Friday, January 16, 2009

Welcome to the Silly Season

Today, I saw a headline in the Omaha World-Herald that read "Let this be a lesson to all you 6-year olds." The article was about a child who stuck his tongue to a lamp-post on purpose. Why are our newspapers printing this inconsequentialism?

Chesterton provides an answer. Somewhere (I can't remember where), he speaks of the "Silly Season" the time of year between political campaigns. Journalists, he says, call it the silly season because there is nothing to write about, so they turn to less-covered subjects. But it is the journalists who are the silly ones, Chesterton argues, for this is the time when they are actually freest to write about the issues that really matter: things like whether or not Christianity is winning or losing the culture war and what we can do about it.

Whoever wrote the tongue article was wasting their time. Let's hope they are not Chestertonain yet.


Ancient Greek Philosopher said...

Obviously, the media doesn't like
to say anything about Christianity.
Why? Because they're controled!!!

Dr. Thursday said...

In case anyone is wondering, the "Silly Season" that GKC refers to in his first ILN essay (Oct 14, 1905) and two later ones (Aug 31 1907, Aug 27, 1921) in England is "August and September, as the season when newspapers start trivial discussions for lack of news." [Concise Oxford Dictionary] But trivia (as the Latin dictionary will tell you) is a cross-roads! (Latin: tri+via = "three ways") Very significant...

The trick, as GKC points out in many places, is to write about something profound even when you start with something silly. This frozen tongue story would make a GREAT starting point for a Chestertonian-style ILN essay... in fact - say - what a great idea!

How about a contest? Simply, to write a GKC-style essay (limited to 1500 words, as per his ILN contract) based on this story. Time limit: one week (which is how long GKC had to do his next essay.)

It could be fun.

AGP: I'd suggest they are un-controlled. Self-control is the hallmark of Christianity, which is why we have the media at all. It weren't pagans who made the radio: "The Eastern says fate governs everything and he sits and looks pretty; we believe in Free-will and Predestination and we invent Babbage's Calculating Machine." [GKC quoted in Ward's biography 268]

Ancient Greek Philosopher said...

It's true; perhaps they didn't
invent it. But just because it
started as an expression of free
will doesn't necessarily mean that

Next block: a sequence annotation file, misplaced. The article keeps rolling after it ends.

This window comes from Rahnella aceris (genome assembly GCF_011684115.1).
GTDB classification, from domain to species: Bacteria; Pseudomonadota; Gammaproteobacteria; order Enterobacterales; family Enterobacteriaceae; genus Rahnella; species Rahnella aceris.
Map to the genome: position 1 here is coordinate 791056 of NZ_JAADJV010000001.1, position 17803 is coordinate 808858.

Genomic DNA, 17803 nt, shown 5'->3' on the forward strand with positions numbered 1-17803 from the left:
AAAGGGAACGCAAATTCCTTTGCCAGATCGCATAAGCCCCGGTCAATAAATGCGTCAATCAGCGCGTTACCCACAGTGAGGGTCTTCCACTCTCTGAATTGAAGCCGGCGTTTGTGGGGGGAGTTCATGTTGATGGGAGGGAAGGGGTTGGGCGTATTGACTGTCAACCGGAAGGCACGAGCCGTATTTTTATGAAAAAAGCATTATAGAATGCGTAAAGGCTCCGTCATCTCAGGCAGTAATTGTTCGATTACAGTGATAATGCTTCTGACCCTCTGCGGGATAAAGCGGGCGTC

it will stay that way. But of
course, someone used their free
will to control it!!

Old Fashioned Liberal said...

The idea about the essay is great! I'm guessing that the Omaha world-herald didn't follow the idea, though.

RoseinFaith said...

Dr. Thursday, would you make your contest challenge a separate post on the blog, so that potentially more of the members will see it and respond to it, please? I don't know if my schedule this week will allow me to participate, but I certainly would like to see the entries! :)
God Bless!

Dr. Thursday said...

AGP: Granted. Such is true of many great inventions. But then we know: "If you leave a thing alone you leave it to a torrent of change. If you leave a white post alone it will soon be a black post. If you particularly want it to be white you must be always painting it again; that is, you must be always having a revolution. Briefly, if you want the old white post you must have a new white post." [GKC Orthodoxy CW1:320] Which perhaps is why St. Paul is the patron saint of the media - he had a very black post but ended up with a very white one.

RoseInFaith: I have done so; I hope it will be a great time. I said "a week" but then I would rather have more entries. Please do try, as your schedule may permit.

Love2Learn Mom said...

Dr. Thursday - thanks much for your quote about the torrent of change! It applies perfectly to a project I'm working right now.

Thanks everyone else for your patience in my neglect to comment. I'm loving the activity here - will be a little more active after the end of the month.

God Bless All! :)

Dr. Thursday said...

Well, I had a little time, and so I did a ballade. It felt more like a ballade to me. Lots of fun.